Sony’s Afeela must be more than a feeling

It’s been four years since we called Sony’s concept car the best surprise of CES. And I understand: you don’t build a car company overnight. But here at CES 2024, it feels like Sony Honda Mobility is still building a concept car – dare I say, a vision – rather than a vehicle aimed at the road. Maybe that’s part of the charm?

The Afeela has has become more car-like in some ways since last year’s full announcement: big side mirrors, wireless phone chargers and some more up-to-date car specs. The all-wheel drive prototype has two 180 kW (approximately 483 hp) motors, a 91 kWh lithium-ion battery pack and DC fast charging up to 150 kW.

But when we first climbed into the Afeela’s cabin at CES, as you can see in our embedded gallery and video, Sony Honda wasn’t focused on the car part. On the contrary, Sony Honda wanted us to know that its car is a thumping cinema and entertainment cockpit, despite its narrow (but impressively wide) screen strip, and that the front bumper can help you create a rolling ad for Sony movies and Sony videos. games (no joke) by pressing a button in the dedicated smartphone app.

We were allowed to briefly touch the steering wheel and open the doors, but everything else was hands-off – we were there just to experience the feeling feeling of being in an Afeela, and that’s it. (I would describe that feeling as “soft neon.”)

While the company maintains that the car will be available for pre-order in 2025 and delivered in 2026, it’s still not done adding more conceptual features, forming new partnerships with Microsoft to use Azure to create a AI “conversational personal agent” to create and interact with Gran Turismo developer Polyphony Digital to “develop vehicles that bring together the virtual and the real.”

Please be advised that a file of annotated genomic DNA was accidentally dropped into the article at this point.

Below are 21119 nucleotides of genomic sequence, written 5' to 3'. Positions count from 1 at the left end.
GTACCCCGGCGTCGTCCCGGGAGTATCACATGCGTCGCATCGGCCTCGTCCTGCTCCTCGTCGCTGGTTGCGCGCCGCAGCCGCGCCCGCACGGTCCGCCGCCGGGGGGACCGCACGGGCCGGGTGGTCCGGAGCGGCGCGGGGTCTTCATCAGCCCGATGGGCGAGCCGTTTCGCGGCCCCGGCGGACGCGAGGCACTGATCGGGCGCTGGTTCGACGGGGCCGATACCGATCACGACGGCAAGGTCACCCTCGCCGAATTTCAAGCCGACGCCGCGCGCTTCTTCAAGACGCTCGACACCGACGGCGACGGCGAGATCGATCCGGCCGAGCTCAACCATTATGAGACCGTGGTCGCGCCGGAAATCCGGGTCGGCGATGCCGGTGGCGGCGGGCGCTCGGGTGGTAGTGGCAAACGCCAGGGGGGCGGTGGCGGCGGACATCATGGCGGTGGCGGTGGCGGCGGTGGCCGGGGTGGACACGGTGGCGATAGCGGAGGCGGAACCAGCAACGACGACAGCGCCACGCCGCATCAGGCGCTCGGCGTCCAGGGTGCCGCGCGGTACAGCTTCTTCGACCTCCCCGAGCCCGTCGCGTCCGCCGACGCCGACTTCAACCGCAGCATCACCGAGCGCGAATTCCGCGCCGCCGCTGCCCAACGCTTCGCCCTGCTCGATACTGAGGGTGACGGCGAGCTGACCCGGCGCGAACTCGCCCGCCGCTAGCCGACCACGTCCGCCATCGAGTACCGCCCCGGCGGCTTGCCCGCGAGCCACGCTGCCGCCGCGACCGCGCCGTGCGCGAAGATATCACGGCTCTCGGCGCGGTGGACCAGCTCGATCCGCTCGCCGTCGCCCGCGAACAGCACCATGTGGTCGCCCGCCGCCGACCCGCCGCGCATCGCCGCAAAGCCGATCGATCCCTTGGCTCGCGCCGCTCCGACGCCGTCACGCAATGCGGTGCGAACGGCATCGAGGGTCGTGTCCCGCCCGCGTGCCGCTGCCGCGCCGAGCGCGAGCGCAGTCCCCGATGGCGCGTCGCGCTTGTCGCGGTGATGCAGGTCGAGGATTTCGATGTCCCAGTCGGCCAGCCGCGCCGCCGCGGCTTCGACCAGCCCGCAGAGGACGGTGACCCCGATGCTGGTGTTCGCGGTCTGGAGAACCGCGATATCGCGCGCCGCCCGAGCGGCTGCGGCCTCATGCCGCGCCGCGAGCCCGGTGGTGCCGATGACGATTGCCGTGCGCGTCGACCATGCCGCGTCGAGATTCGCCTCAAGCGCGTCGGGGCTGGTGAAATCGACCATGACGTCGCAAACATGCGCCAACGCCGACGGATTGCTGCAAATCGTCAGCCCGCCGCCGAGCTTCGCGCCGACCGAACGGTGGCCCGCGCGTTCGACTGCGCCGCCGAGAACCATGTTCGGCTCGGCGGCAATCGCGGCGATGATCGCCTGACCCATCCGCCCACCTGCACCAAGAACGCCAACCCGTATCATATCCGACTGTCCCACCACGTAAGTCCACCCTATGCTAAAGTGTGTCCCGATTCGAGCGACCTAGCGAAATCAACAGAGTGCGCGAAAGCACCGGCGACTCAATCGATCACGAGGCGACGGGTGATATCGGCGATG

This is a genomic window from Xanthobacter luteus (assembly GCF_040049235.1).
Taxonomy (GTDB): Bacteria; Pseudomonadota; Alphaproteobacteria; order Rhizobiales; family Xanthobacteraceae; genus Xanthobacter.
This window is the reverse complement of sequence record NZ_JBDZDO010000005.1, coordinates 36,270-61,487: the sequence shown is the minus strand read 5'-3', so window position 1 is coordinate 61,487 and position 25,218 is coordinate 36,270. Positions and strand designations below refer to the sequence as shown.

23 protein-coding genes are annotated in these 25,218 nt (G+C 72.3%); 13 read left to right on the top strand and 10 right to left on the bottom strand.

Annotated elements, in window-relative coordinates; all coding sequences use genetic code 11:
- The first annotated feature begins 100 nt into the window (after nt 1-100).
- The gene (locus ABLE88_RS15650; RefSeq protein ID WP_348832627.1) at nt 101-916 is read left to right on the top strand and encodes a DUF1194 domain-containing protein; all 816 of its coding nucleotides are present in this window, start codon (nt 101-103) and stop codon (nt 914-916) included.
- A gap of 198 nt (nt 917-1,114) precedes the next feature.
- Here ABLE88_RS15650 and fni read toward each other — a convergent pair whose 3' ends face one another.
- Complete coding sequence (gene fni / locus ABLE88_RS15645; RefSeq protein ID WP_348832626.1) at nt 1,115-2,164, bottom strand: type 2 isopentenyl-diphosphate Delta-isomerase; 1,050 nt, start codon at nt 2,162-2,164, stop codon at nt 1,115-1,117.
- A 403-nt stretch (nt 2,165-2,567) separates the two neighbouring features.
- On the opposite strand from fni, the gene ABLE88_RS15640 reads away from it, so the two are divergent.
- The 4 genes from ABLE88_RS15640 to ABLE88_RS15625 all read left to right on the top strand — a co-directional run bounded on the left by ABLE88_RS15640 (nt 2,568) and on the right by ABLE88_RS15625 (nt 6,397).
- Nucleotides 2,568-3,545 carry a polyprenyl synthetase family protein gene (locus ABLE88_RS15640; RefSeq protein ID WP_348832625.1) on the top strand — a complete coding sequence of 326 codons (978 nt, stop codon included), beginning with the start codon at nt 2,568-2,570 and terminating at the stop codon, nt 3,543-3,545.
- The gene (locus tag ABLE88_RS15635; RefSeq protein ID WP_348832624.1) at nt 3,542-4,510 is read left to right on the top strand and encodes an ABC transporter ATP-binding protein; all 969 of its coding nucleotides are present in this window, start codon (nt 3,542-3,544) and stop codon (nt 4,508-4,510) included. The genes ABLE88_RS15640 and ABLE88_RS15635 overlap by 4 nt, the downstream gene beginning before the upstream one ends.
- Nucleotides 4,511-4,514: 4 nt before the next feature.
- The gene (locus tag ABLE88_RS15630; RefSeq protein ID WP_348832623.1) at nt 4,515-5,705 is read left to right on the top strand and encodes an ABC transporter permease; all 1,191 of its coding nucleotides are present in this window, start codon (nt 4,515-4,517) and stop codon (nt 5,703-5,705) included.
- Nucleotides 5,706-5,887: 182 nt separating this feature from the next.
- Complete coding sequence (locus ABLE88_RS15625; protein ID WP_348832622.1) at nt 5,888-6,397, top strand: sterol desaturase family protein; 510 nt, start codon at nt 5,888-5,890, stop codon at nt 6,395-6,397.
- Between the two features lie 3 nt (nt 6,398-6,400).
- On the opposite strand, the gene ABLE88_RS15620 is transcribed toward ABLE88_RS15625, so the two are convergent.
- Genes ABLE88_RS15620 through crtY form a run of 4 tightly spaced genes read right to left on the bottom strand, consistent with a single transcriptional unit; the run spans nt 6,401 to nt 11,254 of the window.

The driver’s seat rumbled impressively while watching one Gran Turismo movie trailer; Less impressively, we discovered that the ability to play PlayStation games on that strip of screen is currently just a PlayStation Remote Play connection to your PS5 at home: a PlayStation Portal on wheels.

At least for now. Whether a real PlayStation will appear in the car is one of many things still undecided, says Sony Honda Mobility president and COO Izumi Kawanishi. The edge. The car’s speed and range have not yet been determined, and even basic driving functions are not yet known, although the car will be made in a Honda factory and benefit from Honda’s expertise. When I ask what keeps him awake at night, Kawanishi says it’s the AI, because key features like Level 3 self-driving and the personal assistant aren’t there because the AI ​​itself hasn’t been finalized yet.

From the start it felt like Sony really wanted this car to feel different from its peers, and maybe it does, but not yet in the way Sony Honda wants. Kawanishi, a longtime Sony executive who has worked on the PS3, PSP, Sony Mobile phones and the fourth generation Aibo, says his goal is to “contribute to the evolution of the future of mobility.” When I ask him how Afeela will do that, he says that he believes that the future of mobility is autonomous driving and the personal assistant – that this car must be intelligent. That is not the case at the moment.

I certainly wouldn’t mind driving a concept-like, high-tech car instead of one where the edges have all been sanded down to cater to the masses, and I suspect that’s one of the reasons why Tesla has been so successful with its software updatable cars. vehicles – including controversial features that go too far. But Sony Honda hasn’t given us enough concrete reasons to want an Afeela yet.

The next time we slide into the cockpit, we hope it won’t be a hands-off experience with a Sony Honda rep at the controls – but we the driving a car smart enough for gearheads and nerds alike.

Photography by Sean Hollister / The Verge

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